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Rob Falk

Interesting stat, but, not to get too Bill Clintonesque on you, I'd like to know what the definition of "available" is. Also does "move" mean sell, or does it also take streaming into account?


no, 85% DID NOT move a copy.

Lacy Kemp

This is really interesting and totally different than what we read everywhere. I wonder what the difference is between digital and physical sales.

Frank M. Schenker

I absolutely doubt these figures - what are your sources: RIAA - JK

Our label sells one physical copy at least of 98% of our catalog.

And as it is a niche market (New Age), most of the sales happen in 'non-traditional-outlets' anyway. So they are hardly track able (no soundscan) at all.

Here is another look just at the download selling of single tracks: http://www.redorbit.com/news/technology/1610658/singletrack_digital_downloads_death_knell_to_artists/index.html Our CDs are to download mostly as "full album only".

We do sell less, but make more profit - and the artist is happy, the fan also.


The only way the Long Tail theory can be proven to be wrong is when first there are mechanisms in place to provide exposure for most of the content and users have been given tools to discover music throughout the store - and yet it shows that users still gravitate towards a few hits only.
So much of what has been wrong with music marketing in the past still remains where major labels tried to force retailers and radio stations to play their chosen artists and packaged hits only. And there are numerous online music stores and carriers' ringtone stores that are run by techies instead of music people who simply blindly ape radio, Billboard and other low-common denominator mainstream music charts and perpetuate the injustice.
As such, there is a very high chance that the dataset that mBlox (focused on mobile music) obtained could well have been flawed in this manner.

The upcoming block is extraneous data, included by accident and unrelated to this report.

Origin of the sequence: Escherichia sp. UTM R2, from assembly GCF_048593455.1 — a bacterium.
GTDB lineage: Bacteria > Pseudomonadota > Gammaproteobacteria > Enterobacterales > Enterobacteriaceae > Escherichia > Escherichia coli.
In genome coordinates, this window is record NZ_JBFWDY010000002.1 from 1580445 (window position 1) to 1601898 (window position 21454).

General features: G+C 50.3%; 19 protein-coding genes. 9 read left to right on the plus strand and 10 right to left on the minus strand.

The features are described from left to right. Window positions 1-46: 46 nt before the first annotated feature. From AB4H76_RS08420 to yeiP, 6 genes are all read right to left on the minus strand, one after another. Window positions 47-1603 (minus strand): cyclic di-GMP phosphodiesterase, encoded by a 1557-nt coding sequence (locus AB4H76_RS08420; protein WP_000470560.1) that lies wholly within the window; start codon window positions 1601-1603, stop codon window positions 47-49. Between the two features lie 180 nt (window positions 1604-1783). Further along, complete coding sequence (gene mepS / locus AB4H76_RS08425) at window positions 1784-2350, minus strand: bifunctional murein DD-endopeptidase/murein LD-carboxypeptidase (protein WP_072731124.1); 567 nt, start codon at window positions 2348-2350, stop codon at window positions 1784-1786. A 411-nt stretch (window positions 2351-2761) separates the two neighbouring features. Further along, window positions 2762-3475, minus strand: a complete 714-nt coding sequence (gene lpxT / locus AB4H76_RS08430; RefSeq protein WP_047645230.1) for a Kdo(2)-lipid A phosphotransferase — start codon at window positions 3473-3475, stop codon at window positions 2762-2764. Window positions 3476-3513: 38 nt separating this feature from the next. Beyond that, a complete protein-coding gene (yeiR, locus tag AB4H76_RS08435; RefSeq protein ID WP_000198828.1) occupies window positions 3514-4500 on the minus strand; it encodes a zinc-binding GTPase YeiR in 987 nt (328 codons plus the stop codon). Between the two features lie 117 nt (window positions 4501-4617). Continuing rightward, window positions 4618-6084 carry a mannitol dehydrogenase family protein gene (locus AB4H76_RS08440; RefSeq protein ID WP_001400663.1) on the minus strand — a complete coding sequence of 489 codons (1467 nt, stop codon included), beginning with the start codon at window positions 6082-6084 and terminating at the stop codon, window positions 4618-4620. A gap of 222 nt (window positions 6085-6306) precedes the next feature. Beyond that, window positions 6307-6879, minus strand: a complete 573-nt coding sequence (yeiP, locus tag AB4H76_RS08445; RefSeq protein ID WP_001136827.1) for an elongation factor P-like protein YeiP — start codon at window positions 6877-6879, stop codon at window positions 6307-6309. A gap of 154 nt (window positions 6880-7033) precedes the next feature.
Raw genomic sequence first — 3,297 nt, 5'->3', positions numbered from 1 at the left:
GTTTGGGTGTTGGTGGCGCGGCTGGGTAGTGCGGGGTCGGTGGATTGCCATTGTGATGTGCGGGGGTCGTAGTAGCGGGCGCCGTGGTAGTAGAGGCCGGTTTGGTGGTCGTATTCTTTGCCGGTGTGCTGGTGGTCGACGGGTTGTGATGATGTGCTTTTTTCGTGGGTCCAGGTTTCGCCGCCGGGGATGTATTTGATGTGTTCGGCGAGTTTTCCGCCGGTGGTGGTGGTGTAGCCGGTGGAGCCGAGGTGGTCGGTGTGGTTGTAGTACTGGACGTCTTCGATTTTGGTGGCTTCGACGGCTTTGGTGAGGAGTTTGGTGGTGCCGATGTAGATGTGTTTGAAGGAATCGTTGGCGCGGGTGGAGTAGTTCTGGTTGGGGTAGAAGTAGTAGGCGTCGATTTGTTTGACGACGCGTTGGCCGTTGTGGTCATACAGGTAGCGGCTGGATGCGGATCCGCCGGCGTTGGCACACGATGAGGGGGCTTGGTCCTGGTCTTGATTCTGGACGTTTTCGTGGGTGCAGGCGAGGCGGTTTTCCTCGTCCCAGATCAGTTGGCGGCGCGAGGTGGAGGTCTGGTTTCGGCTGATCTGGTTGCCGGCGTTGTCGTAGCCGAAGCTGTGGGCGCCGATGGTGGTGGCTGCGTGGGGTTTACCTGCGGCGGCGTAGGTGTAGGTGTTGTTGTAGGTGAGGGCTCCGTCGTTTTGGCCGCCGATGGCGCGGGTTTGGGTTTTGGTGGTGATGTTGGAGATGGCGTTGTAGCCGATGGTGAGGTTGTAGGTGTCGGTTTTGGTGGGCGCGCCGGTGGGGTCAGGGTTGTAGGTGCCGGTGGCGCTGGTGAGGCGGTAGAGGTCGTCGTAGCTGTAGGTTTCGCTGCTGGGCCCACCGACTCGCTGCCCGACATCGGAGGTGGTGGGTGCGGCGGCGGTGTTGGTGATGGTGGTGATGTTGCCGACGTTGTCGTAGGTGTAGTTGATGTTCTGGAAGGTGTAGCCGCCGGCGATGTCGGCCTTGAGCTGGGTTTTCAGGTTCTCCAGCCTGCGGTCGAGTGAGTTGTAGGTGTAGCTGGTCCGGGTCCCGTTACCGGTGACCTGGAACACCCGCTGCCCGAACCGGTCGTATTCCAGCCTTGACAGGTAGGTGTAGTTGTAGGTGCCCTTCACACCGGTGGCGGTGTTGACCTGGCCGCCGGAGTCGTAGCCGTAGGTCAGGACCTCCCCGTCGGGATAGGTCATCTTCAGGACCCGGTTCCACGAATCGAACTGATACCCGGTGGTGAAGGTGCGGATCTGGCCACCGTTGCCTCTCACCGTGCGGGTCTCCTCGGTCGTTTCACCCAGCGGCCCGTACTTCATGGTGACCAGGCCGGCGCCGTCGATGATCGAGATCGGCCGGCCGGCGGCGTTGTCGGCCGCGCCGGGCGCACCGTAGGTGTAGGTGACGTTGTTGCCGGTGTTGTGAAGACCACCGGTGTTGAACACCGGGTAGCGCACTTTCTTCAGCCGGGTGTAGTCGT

As Chris Anderson rightly noted, "further conclusions could not be drawn until the data and its sources were published. "

Andrew Goodrich

I just want to throw a brief comment out there that The Long Tail theory should still stand strong, as we haven’t truly seen the realization of a democratized aggregator/filter that Anderson describes as necessary for the long tail. In fact, he specifically describes how services like iTunes’ recommendations don’t necessarily shift demand down the curve in the way that a truly democratized filter would. So, if anything, these numbers correlate directly to what Anderson suggested, that current systems still propagate the hit-driven "head" that we've come to know all too well.

Bruce Houghton

Thanks for the great and insightful comments

Thanks Tricky, I've made the "not" correction. above Pretty important.

I should also add that Anderson is also questioning the methodology of the study. I'll watch it and try to do a follow up piece. If you guys see anything, please let me know. Plus, in some ways I'm not sure that 173,000 is not a long tale anyway.


Singles need to be 10-20 cents each.

DRM needs to go away for good.

The RIAA needs to stop bullying consumers.

Quality needs to go up...DSD Downloads NOW!

And we need to stop spamming iTunes with fake ass shit that no one wants.

Basically everything majors will never do.

brendan b brown


I defiantly agree with some of the previous comments.

How is the "long-tail" supposed to be enabled when society allows the ancient barriers imposed by the current record industry.

Another side is that most of the world is not wired for broadband.

"...we don't even have the most populous countries in the world (China, India, Brazil, etc.) connected to broadband yet!" - Gerd Leonhard, mediafuturist.com

I think that the benefits of longtail will only be realized when music ubiquitious on a worldwide scale. And we are far from that.

Suzanne Lainson

The results of the study make sense to me. Have you checked out most of the bands on MySpace? Many of them never play anywhere. They don't really have a following. There are a lot of bands that put out recorded music that no one wants. It's free and you still can't give it away.

And if consumers have only so much to spend on music, they are going to seek out what they perceive as the best music, which tends to collect around what most perceive as the best.

There's a lot of debate on The Long Tail theory outside of this study. That doesn't mean artists shouldn't do what they want and that retailers should make it available, but that even if it is available, not everyone wants it. It's the same with content online.

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